Perhaps it is the lack of that “hygienic barrier” — i.e, the insistent return, instead, of ruptures and “uncontrollable leakage” that continue to re-infect any understanding / redemption of the violence — which keeps Congo rapewars occulted, not unlike AIDS in Congo and throughout Africa, kept on the last page of the news in the Western World. Buried somewhere after the latest celebrity wardrobe malfunctions, as of the time of this writing, the UN estimates that “200,000 women and girls have been the victims of rape or sexual violence in Congo during the past 15 years,” while other organizations put the number as high as approximately 48 women and children raped every hour.[4]


Regarding violence within its own borders, US culture may be generously described as “conflicted.” Violent crimes in the US are at their lowest point in decades, according to the Department of Justice, but no one would know, watching mainstream news. Further, a quick glance at the schedule reveals that crime television, both fictional and “reality” shows, dominates the air waves — indeed whole networks are now dedicated to crime shows alone.[5] The ID (“Investigation Discovery”) Channel, which is wholly dedicated to crime — primarily rape and murder — encourages fans on Twitter to use the hashtag #IDaddict.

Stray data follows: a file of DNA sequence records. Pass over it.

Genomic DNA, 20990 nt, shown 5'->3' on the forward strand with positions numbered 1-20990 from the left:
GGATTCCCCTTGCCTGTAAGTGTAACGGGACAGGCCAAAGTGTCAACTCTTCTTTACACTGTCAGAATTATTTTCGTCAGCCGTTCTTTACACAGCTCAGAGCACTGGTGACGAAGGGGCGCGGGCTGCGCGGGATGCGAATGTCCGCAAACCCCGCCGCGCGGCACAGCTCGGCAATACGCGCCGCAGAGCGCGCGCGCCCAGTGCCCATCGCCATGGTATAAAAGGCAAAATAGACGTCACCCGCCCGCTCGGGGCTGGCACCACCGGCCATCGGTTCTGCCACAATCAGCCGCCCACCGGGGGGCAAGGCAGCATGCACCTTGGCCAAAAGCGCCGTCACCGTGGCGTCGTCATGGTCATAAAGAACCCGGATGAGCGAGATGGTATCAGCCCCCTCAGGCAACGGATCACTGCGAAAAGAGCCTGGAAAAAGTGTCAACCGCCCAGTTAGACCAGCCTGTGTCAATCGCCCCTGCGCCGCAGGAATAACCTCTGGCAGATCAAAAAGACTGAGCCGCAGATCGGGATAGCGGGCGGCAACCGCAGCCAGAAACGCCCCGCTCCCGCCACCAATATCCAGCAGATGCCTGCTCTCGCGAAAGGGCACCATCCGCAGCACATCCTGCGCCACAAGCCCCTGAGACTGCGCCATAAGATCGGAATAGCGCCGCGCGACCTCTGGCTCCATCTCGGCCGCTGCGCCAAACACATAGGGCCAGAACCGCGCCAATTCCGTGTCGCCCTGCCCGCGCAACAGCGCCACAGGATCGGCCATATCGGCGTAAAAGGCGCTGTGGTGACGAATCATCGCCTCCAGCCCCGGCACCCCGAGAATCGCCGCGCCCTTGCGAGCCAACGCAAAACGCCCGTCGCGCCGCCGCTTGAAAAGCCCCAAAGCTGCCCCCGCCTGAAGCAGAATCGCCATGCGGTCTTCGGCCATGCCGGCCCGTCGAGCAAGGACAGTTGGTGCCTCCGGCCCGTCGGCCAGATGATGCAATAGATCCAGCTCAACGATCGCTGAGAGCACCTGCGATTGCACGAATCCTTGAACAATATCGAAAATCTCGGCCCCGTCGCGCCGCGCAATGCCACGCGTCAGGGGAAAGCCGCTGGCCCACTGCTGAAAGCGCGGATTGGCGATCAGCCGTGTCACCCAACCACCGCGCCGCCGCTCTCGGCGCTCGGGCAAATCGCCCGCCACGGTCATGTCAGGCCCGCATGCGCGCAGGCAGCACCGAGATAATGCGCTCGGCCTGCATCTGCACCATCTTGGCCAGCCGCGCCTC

Interestingly, the more unlikely the crime, the more popular it appears to be — if its popularity is indicated by the attention it receives in major media. War casualties, for example, receive only moments, if any time at all, in the nightly news, and they receive little space even in ostensibly “lefty” online publications such as the Huffington Post; whole neighborhoods that are predominately black or brown may receive an episode on COPS or the like (wherein we learn it is a futile effort to “clean up” such neighborhoods); one dead suburban white girl, however, receives her own feature program, if not a mini-series, and perhaps years in the news cycle, from nightly “local” news to 20/20 and Dateline, etc.